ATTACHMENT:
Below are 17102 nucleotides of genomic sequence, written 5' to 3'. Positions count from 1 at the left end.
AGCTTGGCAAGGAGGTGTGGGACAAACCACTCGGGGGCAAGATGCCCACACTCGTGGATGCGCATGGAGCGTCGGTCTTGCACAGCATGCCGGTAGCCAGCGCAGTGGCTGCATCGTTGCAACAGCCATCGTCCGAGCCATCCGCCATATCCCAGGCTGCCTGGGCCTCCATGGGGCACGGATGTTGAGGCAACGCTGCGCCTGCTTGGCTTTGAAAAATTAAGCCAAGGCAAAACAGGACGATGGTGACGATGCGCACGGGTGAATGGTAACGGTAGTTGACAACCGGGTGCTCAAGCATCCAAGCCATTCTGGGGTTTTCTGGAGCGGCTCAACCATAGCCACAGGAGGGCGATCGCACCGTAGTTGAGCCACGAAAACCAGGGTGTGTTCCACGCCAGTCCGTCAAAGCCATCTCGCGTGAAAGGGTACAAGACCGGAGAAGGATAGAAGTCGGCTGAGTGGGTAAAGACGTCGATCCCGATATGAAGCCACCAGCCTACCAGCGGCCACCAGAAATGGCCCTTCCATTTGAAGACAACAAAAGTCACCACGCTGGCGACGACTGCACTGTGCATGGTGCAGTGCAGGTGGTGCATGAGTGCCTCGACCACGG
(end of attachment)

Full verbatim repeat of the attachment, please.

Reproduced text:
Below are 17102 nucleotides of genomic sequence, written 5' to 3'. Positions count from 1 at the left end.
AGCTTGGCAAGGAGGTGTGGGACAAACCACTCGGGGGCAAGATGCCCACACTCGTGGATGCGCATGGAGCGTCGGTCTTGCACAGCATGCCGGTAGCCAGCGCAGTGGCTGCATCGTTGCAACAGCCATCGTCCGAGCCATCCGCCATATCCCAGGCTGCCTGGGCCTCCATGGGGCACGGATGTTGAGGCAACGCTGCGCCTGCTTGGCTTTGAAAAATTAAGCCAAGGCAAAACAGGACGATGGTGACGATGCGCACGGGTGAATGGTAACGGTAGTTGACAACCGGGTGCTCAAGCATCCAAGCCATTCTGGGGTTTTCTGGAGCGGCTCAACCATAGCCACAGGAGGGCGATCGCACCGTAGTTGAGCCACGAAAACCAGGGTGTGTTCCACGCCAGTCCGTCAAAGCCATCTCGCGTGAAAGGGTACAAGACCGGAGAAGGATAGAAGTCGGCTGAGTGGGTAAAGACGTCGATCCCGATATGAAGCCACCAGCCTACCAGCGGCCACCAGAAATGGCCCTTCCATTTGAAGACAACAAAAGTCACCACGCTGGCGACGACTGCACTGTGCATGGTGCAGTGCAGGTGGTGCATGAGTGCCTCGACCACGG